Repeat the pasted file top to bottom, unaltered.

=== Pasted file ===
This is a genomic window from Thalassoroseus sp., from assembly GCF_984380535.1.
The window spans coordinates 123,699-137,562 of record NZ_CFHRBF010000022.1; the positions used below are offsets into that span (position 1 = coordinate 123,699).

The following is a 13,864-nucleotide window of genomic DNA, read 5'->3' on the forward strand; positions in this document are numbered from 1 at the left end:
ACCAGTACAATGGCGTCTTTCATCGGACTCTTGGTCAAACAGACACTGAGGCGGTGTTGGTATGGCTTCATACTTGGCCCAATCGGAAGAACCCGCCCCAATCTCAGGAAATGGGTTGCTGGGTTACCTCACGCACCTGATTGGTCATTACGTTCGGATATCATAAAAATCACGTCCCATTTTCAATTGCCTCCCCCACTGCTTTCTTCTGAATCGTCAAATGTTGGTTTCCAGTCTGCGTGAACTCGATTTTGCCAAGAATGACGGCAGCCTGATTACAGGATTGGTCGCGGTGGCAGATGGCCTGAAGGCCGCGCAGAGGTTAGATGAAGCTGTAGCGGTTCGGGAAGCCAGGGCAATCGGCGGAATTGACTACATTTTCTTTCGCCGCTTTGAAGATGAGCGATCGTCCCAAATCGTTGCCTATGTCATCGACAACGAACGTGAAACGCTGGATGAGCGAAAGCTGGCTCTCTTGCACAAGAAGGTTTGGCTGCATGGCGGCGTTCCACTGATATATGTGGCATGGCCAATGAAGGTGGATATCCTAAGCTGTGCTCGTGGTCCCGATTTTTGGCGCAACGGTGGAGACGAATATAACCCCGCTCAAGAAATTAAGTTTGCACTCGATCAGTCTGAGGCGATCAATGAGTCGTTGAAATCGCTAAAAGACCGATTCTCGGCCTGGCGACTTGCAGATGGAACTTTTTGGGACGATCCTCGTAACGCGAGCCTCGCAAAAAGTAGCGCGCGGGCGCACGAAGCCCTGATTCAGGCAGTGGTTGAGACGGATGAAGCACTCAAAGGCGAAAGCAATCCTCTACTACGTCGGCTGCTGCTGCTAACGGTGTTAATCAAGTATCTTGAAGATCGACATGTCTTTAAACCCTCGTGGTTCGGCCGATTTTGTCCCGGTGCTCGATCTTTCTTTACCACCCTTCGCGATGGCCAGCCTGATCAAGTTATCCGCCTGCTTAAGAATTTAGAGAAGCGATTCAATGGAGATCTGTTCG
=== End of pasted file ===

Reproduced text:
This is a genomic window from Thalassoroseus sp., from assembly GCF_984380535.1.
The window spans coordinates 123,699-137,562 of record NZ_CFHRBF010000022.1; the positions used below are offsets into that span (position 1 = coordinate 123,699).

The following is a 13,864-nucleotide window of genomic DNA, read 5'->3' on the forward strand; positions in this document are numbered from 1 at the left end:
ACCAGTACAATGGCGTCTTTCATCGGACTCTTGGTCAAACAGACACTGAGGCGGTGTTGGTATGGCTTCATACTTGGCCCAATCGGAAGAACCCGCCCCAATCTCAGGAAATGGGTTGCTGGGTTACCTCACGCACCTGATTGGTCATTACGTTCGGATATCATAAAAATCACGTCCCATTTTCAATTGCCTCCCCCACTGCTTTCTTCTGAATCGTCAAATGTTGGTTTCCAGTCTGCGTGAACTCGATTTTGCCAAGAATGACGGCAGCCTGATTACAGGATTGGTCGCGGTGGCAGATGGCCTGAAGGCCGCGCAGAGGTTAGATGAAGCTGTAGCGGTTCGGGAAGCCAGGGCAATCGGCGGAATTGACTACATTTTCTTTCGCCGCTTTGAAGATGAGCGATCGTCCCAAATCGTTGCCTATGTCATCGACAACGAACGTGAAACGCTGGATGAGCGAAAGCTGGCTCTCTTGCACAAGAAGGTTTGGCTGCATGGCGGCGTTCCACTGATATATGTGGCATGGCCAATGAAGGTGGATATCCTAAGCTGTGCTCGTGGTCCCGATTTTTGGCGCAACGGTGGAGACGAATATAACCCCGCTCAAGAAATTAAGTTTGCACTCGATCAGTCTGAGGCGATCAATGAGTCGTTGAAATCGCTAAAAGACCGATTCTCGGCCTGGCGACTTGCAGATGGAACTTTTTGGGACGATCCTCGTAACGCGAGCCTCGCAAAAAGTAGCGCGCGGGCGCACGAAGCCCTGATTCAGGCAGTGGTTGAGACGGATGAAGCACTCAAAGGCGAAAGCAATCCTCTACTACGTCGGCTGCTGCTGCTAACGGTGTTAATCAAGTATCTTGAAGATCGACATGTCTTTAAACCCTCGTGGTTCGGCCGATTTTGTCCCGGTGCTCGATCTTTCTTTACCACCCTTCGCGATGGCCAGCCTGATCAAGTTATCCGCCTGCTTAAGAATTTAGAGAAGCGATTCAATGGAGATCTGTTCG